The Undertaking: Life Studies From the Dismal Trade by Thomas Lynch (Norton, $14). If I die before Thomas Lynch, a poet and a working mortician in Milford, Mich., I’d like him to bury me. Better still, I’d like him to eulogize me, since he writes with a lyricism that could make the dead return just to see how the ceremony shook out.
All of the early journalism of Tom Wolfe—The Kandy-Kolored Tangerine-Flake Streamline Baby, The Pump House Gang, Radical Chic & Mau-Mauing the Flak Catchers, Mauve Gloves & Madmen, Clutter & Vine. Does that count against my total? Tough. They’re of a piece. Would you separate Matthew from Mark, Mark from Luke, Luke from John? You could, but then they wouldn’t be the Four Gospels. Which is what Wolfe’s collections are to journalism.
Pretty much anything by P.G. Wodehouse. Because there is a sentence like this on nearly every page: “The Right Hon. was a tubby little chap who looked as if he had been poured into his clothes and had forgotten to say ‘When!’”
A River Runs Through It by Norman Maclean (Univ. of Chicago, $12). A jewel of a novella, written when Maclean was in his 70s. You’ll love it if you fish, but fishing is only the start of what there is in it to love.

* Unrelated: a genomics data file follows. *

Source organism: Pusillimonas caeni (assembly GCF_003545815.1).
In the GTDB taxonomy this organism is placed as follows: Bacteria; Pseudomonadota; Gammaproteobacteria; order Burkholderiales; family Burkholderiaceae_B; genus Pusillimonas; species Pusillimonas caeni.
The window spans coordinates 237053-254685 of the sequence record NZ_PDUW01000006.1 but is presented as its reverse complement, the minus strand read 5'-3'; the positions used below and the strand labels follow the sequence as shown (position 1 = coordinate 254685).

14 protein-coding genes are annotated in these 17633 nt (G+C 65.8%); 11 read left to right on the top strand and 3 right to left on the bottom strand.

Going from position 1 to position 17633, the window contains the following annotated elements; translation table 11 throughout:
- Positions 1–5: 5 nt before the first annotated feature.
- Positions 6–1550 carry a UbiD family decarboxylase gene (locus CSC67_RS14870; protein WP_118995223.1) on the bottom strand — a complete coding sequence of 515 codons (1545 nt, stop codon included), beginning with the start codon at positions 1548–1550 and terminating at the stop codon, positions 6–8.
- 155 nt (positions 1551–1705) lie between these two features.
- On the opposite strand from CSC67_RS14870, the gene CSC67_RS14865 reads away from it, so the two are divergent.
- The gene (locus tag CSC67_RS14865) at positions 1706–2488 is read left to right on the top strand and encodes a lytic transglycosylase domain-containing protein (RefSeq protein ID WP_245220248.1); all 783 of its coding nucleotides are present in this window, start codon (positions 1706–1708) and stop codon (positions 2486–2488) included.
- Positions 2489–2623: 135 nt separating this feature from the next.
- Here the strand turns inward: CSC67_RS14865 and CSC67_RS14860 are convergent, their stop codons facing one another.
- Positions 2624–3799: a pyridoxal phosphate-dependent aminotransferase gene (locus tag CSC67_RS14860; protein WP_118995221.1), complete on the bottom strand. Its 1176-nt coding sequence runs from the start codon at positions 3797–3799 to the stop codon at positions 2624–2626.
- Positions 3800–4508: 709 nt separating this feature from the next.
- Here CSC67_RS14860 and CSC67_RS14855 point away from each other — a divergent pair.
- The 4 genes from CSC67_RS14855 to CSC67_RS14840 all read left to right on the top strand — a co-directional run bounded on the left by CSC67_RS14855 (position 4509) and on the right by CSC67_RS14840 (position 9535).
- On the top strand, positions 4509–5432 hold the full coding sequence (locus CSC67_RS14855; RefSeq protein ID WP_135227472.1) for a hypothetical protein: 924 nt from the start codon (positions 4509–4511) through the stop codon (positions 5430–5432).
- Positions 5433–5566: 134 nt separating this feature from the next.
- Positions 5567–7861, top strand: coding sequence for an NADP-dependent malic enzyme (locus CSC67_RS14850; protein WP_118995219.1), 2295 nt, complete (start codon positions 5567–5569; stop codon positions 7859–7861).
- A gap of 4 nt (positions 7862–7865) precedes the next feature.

The Blood of the Lamb by Peter De Vries (Univ. of Chicago, $14). A much overlooked classic by a mostly forgotten comic writer. Written after his daughter died of leukemia, this novel finds De Vries turning down the funny to rage at God. It reads like Ecclesiastes gone wrong. Strangely, though, few things can steel faith like voicing the particulars of doubt. I read this book in a single night, forgetting to sleep.
Rockin’ Steady: A Guide to Basketball and Cool by Walt “Clyde” Frazier (out of print). A perfect document of its time. In Rockin’ Steady, the New York Knicks’ legendary 1970s playmaker gives helpful tips on everything from how to catch flies with your bare hands to proper sideburn maintenance. Some would call this a coffee-table conversation starter. I just call it “my bible.”